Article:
Kuharsky: Fitzpatrick is certainly capable of playing better than he did in the loss to Kansas City, when he had three very bad quarters and one good one. I'm not sure what the Titans can do to help him if they are unable to run the ball. If they can bring some balance with Chris Johnson (and maybe Shonn Greene, who's still trying to get back after knee surgery), it could be a lot less difficult. Fitzpatrick hardly has Locker's excellent speed, but he scrambled around pretty well against the Chiefs. With Locker in the first four games, the Titans didn't turn the ball over and overcame their deficiencies running the ball. Without him, they need Fitzpatrick to imitate the mistake-free youngster. But Fitzpatrick is more of a gunslinger than Locker and is streakier, and that's probably too much to ask.

Terry, the Titans pledged to be a great running team. It hasn't really panned out that way. Last time Johnson was in Seattle, he had a 2,000-yard season. What's the run defense going to be like?

Blount: It's been all but impossible to run up the middle on the Seahawks. Defensive tackle Brandon Mebane is as strong a run stopper as there is the NFL, and it takes two blockers to handle 325-pound Red Bryant. If that fails, it's tough to get past middle linebacker Bobby Wagner. But Wagner probably won't play Sunday because of a high ankle sprain. Nevertheless, it's difficult to establish a running game on the Seahawks. Seattle is an aggressive outside pass-rushing team, so occasionally a back can get yardage outside, but not often.

Paul, Locker told us on the conference call Wednesday what a disappointment it is that he won't get to play this weekend in front of family, friends and University of Washington alumni who love him for all he did to help turn around the Huskies football program. He is a beloved guy here and a huge hero in this community. How is he viewed in Nashville?

Kuharsky: Nothing close to that yet. People who have given him a chance know he's an eminently likable guy, a hard worker and a well-respected leader, but plenty of fans called talk radio over the offseason talking about why Fitzpatrick would be a better choice or how it should at least be a camp competition. Even after Week 2's overtime loss in Houston, when he overthrew a wide-open Kenny Britt on a crucial third-and-1 late in the game, there were calls for change. (It's a throw he's got to make.) The game-winning drive against San Diego showed people what he can do. Locker also had a fantastic two-plus quarters against the Jets, which seems to have done a lot to win more people over. In playing style and development arc, I think he is a lot like Steve McNair so far. If that holds true, impatient fans will wind up happy.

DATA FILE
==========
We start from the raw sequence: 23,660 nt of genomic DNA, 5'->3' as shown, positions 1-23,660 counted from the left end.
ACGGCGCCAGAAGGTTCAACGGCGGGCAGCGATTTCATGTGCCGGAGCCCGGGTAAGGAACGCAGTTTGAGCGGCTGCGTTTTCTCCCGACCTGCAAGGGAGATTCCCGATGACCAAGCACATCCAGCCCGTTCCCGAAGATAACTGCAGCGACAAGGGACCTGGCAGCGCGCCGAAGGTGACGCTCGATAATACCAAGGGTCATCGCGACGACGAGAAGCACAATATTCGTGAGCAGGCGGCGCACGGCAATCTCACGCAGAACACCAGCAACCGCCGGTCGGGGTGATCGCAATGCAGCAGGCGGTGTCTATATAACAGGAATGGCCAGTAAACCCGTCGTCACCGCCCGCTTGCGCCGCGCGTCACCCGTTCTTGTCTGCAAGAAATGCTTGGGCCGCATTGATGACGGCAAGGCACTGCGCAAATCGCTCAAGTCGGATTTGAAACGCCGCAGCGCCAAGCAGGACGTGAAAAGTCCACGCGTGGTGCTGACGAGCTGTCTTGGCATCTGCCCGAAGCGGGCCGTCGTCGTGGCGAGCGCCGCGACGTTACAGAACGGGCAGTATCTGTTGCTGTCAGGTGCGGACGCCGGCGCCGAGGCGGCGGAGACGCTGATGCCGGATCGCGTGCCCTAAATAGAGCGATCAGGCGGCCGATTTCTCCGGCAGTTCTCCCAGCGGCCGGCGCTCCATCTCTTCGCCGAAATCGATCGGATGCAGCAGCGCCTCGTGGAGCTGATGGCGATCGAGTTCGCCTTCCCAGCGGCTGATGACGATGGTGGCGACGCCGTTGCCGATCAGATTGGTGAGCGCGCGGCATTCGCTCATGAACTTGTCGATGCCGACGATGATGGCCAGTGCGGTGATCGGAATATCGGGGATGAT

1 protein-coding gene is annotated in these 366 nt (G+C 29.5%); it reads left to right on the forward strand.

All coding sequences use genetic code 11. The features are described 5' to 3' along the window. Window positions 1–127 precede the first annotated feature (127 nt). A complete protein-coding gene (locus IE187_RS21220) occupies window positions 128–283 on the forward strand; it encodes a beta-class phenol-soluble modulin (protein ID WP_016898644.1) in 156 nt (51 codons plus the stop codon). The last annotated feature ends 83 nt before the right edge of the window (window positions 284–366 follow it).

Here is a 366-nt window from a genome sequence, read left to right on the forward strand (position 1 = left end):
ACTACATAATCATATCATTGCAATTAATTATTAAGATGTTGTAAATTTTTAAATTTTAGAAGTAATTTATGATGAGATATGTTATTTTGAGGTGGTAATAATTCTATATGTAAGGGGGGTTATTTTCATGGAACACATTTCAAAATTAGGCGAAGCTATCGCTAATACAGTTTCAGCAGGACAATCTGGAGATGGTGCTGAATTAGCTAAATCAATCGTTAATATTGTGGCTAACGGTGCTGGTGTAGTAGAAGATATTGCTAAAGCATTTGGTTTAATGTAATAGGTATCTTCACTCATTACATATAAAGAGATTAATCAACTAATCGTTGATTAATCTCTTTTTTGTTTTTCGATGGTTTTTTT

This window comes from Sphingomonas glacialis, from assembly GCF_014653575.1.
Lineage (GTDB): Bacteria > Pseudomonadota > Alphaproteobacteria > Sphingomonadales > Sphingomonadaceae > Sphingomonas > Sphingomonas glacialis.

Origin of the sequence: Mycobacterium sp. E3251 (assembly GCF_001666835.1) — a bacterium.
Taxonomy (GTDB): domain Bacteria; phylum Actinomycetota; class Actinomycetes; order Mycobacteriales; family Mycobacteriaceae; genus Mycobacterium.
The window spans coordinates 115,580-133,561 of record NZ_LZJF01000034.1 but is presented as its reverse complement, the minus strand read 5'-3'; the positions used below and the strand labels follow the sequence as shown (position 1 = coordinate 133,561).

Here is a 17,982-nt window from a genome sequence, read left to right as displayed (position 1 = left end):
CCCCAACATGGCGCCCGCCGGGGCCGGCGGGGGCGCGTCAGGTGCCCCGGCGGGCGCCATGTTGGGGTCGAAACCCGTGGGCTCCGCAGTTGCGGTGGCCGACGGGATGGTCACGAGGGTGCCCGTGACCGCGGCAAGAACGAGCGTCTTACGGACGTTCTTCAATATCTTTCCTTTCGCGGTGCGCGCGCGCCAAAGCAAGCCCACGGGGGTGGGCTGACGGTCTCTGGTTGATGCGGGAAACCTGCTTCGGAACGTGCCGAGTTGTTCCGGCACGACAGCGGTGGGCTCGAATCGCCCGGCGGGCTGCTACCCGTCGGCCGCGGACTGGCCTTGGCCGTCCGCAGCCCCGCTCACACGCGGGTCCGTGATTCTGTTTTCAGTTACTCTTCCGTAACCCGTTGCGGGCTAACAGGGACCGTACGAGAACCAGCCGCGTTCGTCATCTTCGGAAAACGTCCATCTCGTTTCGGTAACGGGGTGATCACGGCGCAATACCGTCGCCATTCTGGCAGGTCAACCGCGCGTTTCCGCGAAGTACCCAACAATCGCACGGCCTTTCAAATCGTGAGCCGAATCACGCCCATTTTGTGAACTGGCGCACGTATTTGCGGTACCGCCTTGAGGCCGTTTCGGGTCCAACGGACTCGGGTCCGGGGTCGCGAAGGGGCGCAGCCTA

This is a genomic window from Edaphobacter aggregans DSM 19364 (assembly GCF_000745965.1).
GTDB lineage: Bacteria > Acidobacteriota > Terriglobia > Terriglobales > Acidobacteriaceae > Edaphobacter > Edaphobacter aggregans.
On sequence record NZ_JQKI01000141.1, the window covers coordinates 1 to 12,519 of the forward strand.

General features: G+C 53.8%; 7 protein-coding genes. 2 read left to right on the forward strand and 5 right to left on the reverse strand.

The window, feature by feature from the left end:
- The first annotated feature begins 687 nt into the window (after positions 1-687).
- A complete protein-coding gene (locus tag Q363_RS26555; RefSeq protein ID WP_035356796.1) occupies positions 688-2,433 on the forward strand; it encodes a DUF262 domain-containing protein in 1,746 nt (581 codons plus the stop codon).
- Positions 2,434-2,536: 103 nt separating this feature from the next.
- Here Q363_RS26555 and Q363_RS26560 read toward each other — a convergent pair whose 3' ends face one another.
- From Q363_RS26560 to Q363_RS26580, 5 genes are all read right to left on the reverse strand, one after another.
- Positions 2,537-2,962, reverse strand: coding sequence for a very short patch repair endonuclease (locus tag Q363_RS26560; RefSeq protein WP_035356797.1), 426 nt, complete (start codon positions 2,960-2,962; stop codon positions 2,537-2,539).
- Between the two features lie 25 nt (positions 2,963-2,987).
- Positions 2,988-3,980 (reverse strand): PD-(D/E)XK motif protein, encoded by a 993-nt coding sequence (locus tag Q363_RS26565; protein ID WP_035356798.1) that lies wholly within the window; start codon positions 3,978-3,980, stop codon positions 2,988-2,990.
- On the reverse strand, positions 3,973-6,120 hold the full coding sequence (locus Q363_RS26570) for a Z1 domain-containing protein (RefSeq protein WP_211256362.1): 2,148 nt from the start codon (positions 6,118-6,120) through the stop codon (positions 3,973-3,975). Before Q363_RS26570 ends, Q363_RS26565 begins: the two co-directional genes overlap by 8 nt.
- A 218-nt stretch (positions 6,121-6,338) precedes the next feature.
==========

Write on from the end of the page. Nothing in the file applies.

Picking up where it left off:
Terry, home field is viewed as such a giant advantage for the Seahawks. Can you give us a tangible feel for just how loud and crazy the atmosphere is there?

Blount: In the San Francisco game, where the outdoor stadium decibel record was set at 131.9, it was so loud that it was difficult at times to even hear people talk in the enclosed press box. I know every team believes its stadium is one of the loudest, and I've been to most of them, but trust me, there is nothing like CenturyLink Field. It's deafening.

Paul, cornerback Alterraun Verner is off to an outstanding start this season with four interceptions and 11 passes defensed. Seattle cornerback Richard Sherman is viewed by some as the best corner in the NFL, but is Verner the most underrated?

Kuharsky: He could have had another two picks last week on balls he didn't manage to haul in. Verner has been really good. The team wasn't sure what it had in him. The Titans knew they got a good football player out of UCLA three years ago. But as they revamped this offseason, with Gregg Williams joining the coaching staff and the Titans determined to get more aggressive, they figured a big increase in press-man coverage would move them away from Verner's strengths. They wanted Tommie Campbell, a faster and bigger guy to win the job. (Some wrote about how Campbell has some of what makes Sherman so good.) But Campbell didn't catch on and bombed in training camp, and Verner proved to be better. If Coty Sensabaugh hasn't recovered from his concussion for Sunday, Verner will start in base and move into the slot in nickel, with Campbell replacing him outside.

The Titans rush pretty well, and Verner is getting his hands on balls all over the field. Who has had the best success slowing Russell Wilson and how?

Blount: Even though Seattle came back and won the game, the Texans had the most success because of their talented defensive front and all-everything defensive lineman J.J. Watt. Both Houston and Indianapolis took advantage of Seattle missing starters on the offensive line and teed off on Wilson on third down. Nevertheless, Wilson is the best I've ever seen making the most of a bad situation and finding the opening the defense gives him. Anticipating when Wilson will roll out and cutting off his running lanes is the key, but it is far easier said than done.

Upon Further Review: Seahawks Week 4

September, 30, 2013
9/30/13
9:00
AM ET